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May 02, 2014, 03:50:09 PM
 #30

guys please put facts into place.

no one can make gold. what this story about is detoxifying / cleaning the currently known dirty gold.

in other words, no big deal as the current 170k tonnes of gold will NOT become millions of tonnes in a few decades. it will stay around the same couple hundred thousand tonne amount, just that more % of that amount is now useful, rather than toxic.



It's possible to make gold. It's just not worth it.

http://en.wikipedia.org/wiki/Nuclear_transmutation#History
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May 02, 2014, 04:38:32 PM
 #31

This doesn't affect gold market or gold supply. These bacteria just convert gold from one form to another. To actually CREATE gold at least a nuclear reactor is needed. I never heard of bacteria capable of carrying out nuclear reactions.
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May 02, 2014, 06:09:09 PM
 #32

Summary of this thread so far:

"The bacteria is extracting gold, and not creating it." -- repeat this 30 times.

Summary of the next 30 posts:

"The bacteria is extracting gold, and not creating it." -- repeat this 30 more times.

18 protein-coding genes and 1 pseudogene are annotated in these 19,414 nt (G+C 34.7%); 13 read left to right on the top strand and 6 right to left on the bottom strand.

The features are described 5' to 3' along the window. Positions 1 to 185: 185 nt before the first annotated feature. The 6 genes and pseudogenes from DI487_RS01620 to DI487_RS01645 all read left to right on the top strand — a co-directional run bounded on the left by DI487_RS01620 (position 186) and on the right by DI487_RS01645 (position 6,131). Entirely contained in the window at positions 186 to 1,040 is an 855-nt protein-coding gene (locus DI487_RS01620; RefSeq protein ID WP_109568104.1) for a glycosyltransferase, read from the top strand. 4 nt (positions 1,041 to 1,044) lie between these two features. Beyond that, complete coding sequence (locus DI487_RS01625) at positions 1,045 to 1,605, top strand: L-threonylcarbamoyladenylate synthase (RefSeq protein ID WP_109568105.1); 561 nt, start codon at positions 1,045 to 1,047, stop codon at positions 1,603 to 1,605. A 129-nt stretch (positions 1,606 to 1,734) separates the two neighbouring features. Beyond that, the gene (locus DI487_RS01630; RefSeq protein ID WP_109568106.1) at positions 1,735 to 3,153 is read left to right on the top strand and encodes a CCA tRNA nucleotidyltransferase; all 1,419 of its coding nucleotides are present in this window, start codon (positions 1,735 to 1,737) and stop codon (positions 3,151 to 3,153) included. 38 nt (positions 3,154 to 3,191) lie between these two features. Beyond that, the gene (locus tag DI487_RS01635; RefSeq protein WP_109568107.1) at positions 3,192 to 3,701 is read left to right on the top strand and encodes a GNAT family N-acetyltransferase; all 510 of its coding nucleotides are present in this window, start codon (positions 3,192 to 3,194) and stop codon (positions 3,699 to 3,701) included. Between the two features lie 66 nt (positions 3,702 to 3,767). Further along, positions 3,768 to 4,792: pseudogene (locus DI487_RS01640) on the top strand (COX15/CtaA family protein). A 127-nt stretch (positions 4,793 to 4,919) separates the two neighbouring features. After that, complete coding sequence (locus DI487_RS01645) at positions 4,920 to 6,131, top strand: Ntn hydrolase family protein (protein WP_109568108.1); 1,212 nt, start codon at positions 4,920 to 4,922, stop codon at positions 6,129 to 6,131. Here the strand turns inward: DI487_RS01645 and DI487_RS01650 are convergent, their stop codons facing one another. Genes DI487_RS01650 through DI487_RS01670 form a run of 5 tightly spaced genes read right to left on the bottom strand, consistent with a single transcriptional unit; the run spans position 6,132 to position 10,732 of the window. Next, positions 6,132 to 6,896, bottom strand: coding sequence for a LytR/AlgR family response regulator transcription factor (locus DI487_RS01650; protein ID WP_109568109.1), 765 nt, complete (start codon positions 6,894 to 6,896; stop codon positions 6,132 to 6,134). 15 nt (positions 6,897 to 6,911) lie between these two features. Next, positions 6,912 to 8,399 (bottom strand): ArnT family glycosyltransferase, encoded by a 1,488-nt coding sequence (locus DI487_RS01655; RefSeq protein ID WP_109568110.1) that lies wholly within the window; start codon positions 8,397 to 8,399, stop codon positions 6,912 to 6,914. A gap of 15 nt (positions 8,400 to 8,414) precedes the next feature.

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May 02, 2014, 06:12:36 PM
 #33

I thought that they were able to produce gold for 10+ years already, just that the price to produce is significantly more expensive than mining it.

Making gold is of trivial difficulty.

We have particle accelerators that have made much more difficult elements then gold.

The problem is it'll probably cost you 10K in electricity alone to make 1 atom of gold.


and the odds are it will be radioactive.

You can make stable gold isotopes as well.

Again -- it's just extremely expensive to do so.
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May 02, 2014, 06:15:59 PM
 #34

Someone is clearly desperate to keep the gold price down...